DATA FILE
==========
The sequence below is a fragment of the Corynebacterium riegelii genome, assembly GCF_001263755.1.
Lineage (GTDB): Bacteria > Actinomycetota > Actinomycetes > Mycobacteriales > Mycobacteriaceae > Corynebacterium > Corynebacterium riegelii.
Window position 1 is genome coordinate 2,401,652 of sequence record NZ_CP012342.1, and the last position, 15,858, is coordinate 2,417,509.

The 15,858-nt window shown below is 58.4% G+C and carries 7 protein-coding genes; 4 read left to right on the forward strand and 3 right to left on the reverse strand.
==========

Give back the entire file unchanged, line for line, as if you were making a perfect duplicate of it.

The sequence below is a fragment of the Corynebacterium riegelii genome, assembly GCF_001263755.1.
Lineage (GTDB): Bacteria > Actinomycetota > Actinomycetes > Mycobacteriales > Mycobacteriaceae > Corynebacterium > Corynebacterium riegelii.
Window position 1 is genome coordinate 2,401,652 of sequence record NZ_CP012342.1, and the last position, 15,858, is coordinate 2,417,509.

The 15,858-nt window shown below is 58.4% G+C and carries 7 protein-coding genes; 4 read left to right on the forward strand and 3 right to left on the reverse strand.